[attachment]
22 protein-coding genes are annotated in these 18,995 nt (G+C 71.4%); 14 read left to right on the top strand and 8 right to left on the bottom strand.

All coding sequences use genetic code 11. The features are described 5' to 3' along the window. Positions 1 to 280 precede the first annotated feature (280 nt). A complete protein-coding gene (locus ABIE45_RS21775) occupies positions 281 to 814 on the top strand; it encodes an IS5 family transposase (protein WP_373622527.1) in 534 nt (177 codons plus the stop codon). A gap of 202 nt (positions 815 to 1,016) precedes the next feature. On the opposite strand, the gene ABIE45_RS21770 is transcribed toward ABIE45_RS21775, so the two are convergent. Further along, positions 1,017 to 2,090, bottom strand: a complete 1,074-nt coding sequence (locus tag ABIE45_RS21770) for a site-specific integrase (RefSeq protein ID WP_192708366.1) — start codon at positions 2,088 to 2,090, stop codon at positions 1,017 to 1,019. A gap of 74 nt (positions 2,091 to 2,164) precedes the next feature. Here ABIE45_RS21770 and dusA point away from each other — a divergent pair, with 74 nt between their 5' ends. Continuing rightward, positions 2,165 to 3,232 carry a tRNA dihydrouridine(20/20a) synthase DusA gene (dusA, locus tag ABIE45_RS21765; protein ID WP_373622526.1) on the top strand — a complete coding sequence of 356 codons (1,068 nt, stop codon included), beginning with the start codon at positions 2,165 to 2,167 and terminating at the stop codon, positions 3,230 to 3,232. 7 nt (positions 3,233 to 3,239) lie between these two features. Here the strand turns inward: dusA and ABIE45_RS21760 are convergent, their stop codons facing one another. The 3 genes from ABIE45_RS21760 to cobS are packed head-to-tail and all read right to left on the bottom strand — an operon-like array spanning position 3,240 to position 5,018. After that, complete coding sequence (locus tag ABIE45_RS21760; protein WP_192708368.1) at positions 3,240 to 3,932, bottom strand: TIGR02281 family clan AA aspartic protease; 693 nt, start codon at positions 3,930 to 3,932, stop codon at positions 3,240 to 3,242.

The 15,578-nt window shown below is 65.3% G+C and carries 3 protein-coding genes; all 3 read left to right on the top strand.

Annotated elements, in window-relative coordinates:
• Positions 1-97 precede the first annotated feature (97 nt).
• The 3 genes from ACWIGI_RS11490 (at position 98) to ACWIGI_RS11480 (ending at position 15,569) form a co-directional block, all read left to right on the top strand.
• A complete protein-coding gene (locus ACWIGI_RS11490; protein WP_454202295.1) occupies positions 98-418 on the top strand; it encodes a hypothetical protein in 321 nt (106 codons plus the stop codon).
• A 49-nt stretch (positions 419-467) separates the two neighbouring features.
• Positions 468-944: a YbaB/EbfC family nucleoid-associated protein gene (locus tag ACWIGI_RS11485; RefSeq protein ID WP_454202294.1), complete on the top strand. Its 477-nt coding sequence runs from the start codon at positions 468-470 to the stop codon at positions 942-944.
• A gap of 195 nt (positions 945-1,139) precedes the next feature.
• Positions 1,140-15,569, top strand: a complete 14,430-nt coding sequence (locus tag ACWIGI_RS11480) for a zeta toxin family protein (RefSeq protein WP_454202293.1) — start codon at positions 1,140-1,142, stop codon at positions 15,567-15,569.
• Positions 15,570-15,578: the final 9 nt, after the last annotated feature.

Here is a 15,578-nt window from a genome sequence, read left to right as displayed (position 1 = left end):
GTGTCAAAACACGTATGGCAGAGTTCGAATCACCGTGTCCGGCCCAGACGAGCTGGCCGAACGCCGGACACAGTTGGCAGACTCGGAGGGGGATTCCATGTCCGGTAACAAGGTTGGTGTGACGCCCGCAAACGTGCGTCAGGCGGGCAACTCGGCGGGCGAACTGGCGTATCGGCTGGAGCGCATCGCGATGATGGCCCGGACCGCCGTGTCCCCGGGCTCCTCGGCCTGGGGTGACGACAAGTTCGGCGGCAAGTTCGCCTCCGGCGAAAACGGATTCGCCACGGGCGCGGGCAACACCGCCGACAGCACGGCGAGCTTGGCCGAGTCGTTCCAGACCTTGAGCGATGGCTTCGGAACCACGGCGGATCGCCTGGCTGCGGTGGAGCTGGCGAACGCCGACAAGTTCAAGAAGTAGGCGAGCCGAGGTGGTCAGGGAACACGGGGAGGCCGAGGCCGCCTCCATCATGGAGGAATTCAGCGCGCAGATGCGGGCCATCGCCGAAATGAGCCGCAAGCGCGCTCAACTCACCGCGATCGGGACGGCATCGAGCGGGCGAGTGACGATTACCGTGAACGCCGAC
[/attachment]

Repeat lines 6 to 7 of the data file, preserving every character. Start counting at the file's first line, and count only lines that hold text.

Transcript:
• The 3 genes from ACWIGI_RS11490 (at position 98) to ACWIGI_RS11480 (ending at position 15,569) form a co-directional block, all read left to right on the top strand.
• A complete protein-coding gene (locus ACWIGI_RS11490; protein WP_454202295.1) occupies positions 98-418 on the top strand; it encodes a hypothetical protein in 321 nt (106 codons plus the stop codon).